SAN DIEGO—Growth hormones commonly used by older men may raise cancer mortality risk significantly.


These hormones stimulate the liver to produce insulin-like growth factor-I (IGF-I), and a study suggests that higher serum IGF-I levels in older men may be associated with increased risk of cancer death independent of age, adiposity, and lifestyle.

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“This is one of the few studies that have examined this association,” said lead researcher Jacqueline Major, a doctoral student at the University of California in San Diego. “If future studies confirm our results, we would need an intervention study to see if lowering IGF-I to normal levels can reduce cancer events.” She reported findings here at the American Association for Cancer Research annual meeting.


Previous studies have explored the relation of IGF-I and cancer incidence, but few have actually looked at the association between IGF-I and cancer mortality, Major said. Previously published studies suggest that higher serum IGF-I is associated with in-creased risk of some common cancers, including prostate and breast cancer. She and her colleagues studied the association between serum IGF-I levels and all-cancer mortality in older community-dwelling men.


The researchers used data from a prospective population-based study of 633 men aged 50 and older (Rancho Bernardo Study). The mean age of the men was 73 years and all the men had serum IGF-I measured in 1988-91. The men were followed up through July 2006. The median IGF-I level was 96 ng/mL at baseline.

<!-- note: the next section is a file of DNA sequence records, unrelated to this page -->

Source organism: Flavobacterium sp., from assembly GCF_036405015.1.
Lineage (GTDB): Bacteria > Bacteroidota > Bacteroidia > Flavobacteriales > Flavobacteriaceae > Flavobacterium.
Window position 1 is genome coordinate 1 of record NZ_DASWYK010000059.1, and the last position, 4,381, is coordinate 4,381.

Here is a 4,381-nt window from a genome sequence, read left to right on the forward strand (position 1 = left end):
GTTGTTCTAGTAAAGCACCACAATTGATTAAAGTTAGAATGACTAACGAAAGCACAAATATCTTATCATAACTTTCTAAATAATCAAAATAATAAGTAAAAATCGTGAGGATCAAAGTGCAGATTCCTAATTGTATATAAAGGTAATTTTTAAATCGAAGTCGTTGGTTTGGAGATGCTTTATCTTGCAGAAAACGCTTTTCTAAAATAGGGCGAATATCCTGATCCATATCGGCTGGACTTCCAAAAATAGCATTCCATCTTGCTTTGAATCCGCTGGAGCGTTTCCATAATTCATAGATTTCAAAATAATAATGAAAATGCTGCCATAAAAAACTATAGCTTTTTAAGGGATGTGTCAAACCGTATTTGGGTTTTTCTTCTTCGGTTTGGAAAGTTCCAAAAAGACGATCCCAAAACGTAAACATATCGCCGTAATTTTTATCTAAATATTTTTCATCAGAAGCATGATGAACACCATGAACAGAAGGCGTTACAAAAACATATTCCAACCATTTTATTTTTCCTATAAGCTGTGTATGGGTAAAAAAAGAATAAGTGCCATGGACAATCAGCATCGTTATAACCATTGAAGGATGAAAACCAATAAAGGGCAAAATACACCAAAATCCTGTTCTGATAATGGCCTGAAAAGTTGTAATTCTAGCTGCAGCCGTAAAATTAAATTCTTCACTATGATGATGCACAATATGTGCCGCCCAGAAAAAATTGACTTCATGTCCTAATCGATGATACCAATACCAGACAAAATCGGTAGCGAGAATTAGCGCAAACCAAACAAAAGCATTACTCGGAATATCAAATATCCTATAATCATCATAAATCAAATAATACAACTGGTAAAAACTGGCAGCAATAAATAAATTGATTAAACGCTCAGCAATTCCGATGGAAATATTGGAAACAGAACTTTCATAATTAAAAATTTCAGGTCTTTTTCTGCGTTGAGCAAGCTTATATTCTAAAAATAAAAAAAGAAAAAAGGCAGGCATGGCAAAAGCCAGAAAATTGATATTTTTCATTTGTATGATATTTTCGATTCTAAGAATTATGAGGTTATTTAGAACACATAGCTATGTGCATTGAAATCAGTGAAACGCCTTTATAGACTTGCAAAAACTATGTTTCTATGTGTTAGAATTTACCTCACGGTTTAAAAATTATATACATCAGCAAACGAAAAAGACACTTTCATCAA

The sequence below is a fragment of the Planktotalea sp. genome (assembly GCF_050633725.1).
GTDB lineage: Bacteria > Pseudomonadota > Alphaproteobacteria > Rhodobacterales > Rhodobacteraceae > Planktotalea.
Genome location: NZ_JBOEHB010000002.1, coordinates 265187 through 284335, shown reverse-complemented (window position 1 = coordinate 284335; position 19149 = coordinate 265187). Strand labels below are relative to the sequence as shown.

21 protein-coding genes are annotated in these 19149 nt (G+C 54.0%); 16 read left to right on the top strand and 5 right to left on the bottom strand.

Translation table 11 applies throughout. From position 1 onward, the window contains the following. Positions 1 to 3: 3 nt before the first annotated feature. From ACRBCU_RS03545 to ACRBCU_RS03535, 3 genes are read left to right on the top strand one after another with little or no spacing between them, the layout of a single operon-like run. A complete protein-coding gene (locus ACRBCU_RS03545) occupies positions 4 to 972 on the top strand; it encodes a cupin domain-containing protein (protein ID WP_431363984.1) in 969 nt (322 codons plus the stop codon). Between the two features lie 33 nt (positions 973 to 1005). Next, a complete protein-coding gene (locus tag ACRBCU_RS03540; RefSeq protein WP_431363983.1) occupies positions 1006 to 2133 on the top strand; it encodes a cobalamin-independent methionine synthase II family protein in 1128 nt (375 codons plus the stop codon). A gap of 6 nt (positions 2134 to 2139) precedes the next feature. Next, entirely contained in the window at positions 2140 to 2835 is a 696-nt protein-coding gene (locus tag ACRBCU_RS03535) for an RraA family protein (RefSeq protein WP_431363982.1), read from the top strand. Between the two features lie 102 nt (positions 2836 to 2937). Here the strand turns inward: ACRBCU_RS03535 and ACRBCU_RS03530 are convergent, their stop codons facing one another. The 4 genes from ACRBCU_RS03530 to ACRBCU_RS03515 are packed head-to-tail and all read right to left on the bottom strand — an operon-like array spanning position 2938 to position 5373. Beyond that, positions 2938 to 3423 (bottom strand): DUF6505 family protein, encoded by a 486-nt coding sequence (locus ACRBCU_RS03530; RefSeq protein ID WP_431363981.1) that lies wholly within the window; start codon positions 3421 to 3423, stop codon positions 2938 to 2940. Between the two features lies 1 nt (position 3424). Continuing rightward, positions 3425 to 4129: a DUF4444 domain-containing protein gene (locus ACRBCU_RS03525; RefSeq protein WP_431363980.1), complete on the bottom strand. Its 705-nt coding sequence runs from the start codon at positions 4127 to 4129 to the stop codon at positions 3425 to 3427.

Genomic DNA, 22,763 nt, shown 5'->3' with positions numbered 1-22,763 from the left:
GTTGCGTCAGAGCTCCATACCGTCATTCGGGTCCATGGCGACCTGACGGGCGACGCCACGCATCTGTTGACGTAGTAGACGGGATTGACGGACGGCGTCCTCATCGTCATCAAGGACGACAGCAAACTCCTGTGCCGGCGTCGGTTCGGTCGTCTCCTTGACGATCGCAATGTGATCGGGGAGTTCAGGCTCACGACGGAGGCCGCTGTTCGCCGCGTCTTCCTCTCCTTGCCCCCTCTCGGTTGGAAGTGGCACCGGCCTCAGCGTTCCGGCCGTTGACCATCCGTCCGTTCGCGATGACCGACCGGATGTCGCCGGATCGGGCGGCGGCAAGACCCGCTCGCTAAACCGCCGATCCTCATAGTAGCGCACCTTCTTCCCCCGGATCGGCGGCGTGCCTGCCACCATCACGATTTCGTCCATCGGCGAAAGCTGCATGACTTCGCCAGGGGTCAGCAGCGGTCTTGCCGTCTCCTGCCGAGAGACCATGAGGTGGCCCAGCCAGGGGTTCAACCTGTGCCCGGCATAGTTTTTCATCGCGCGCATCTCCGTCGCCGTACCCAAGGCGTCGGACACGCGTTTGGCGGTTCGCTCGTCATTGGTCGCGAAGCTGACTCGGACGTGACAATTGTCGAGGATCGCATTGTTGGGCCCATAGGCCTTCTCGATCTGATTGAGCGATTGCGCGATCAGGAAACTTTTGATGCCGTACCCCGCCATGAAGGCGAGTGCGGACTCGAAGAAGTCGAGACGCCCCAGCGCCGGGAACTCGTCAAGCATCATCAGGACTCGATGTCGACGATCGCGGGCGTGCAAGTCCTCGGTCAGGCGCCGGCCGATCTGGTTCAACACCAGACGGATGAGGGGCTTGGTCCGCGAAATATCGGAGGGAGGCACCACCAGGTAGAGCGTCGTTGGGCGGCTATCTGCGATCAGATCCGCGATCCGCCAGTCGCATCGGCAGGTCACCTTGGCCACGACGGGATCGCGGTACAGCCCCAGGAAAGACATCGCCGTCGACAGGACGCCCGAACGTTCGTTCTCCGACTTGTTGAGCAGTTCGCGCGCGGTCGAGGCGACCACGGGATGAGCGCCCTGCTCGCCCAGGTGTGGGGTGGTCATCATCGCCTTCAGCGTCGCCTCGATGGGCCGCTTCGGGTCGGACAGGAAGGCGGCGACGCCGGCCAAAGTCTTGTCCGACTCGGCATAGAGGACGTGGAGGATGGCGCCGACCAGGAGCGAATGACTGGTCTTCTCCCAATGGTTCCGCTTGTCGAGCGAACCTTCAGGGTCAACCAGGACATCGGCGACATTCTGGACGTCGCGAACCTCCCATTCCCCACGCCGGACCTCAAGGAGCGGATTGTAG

During the 18-year follow-up, 74 men (20% of the total deaths) died from cancer. Adjusted Cox regression analyses showed a significant relationship between IGF-I levels and all-cancer mortality. Higher IGF-I levels were associated with increasing risks of cancer death after adjusting for age, IGF binding protein-1, adiposity, alcohol consumption, current smoking, physical activity, and previous cancer. The mean BMI for these men was 26 kg/m2 and 9% of them were current smokers.


Men with the highest IGF-I levels had a 2.6 times higher adjusted risk of cancer death; the risk was nearly twofold greater for men with IGF-I levels above 100 ng/mL compared with men with lower levels.


“Our results are not definitive and must be confirmed in larger, ethnically-diverse populations. If confirmed, we need to be cautious when using growth hormones for children who are GH deficient,” Major said.


“Also, there are people who are using recombinant IGF-I for diabetes treatment. We may need to monitor IGF-I levels to make sure they don’t exceed certain levels. And there may be concerns about baby boomers who use growth hormones off-label for ‘anti-aging’ purposes.”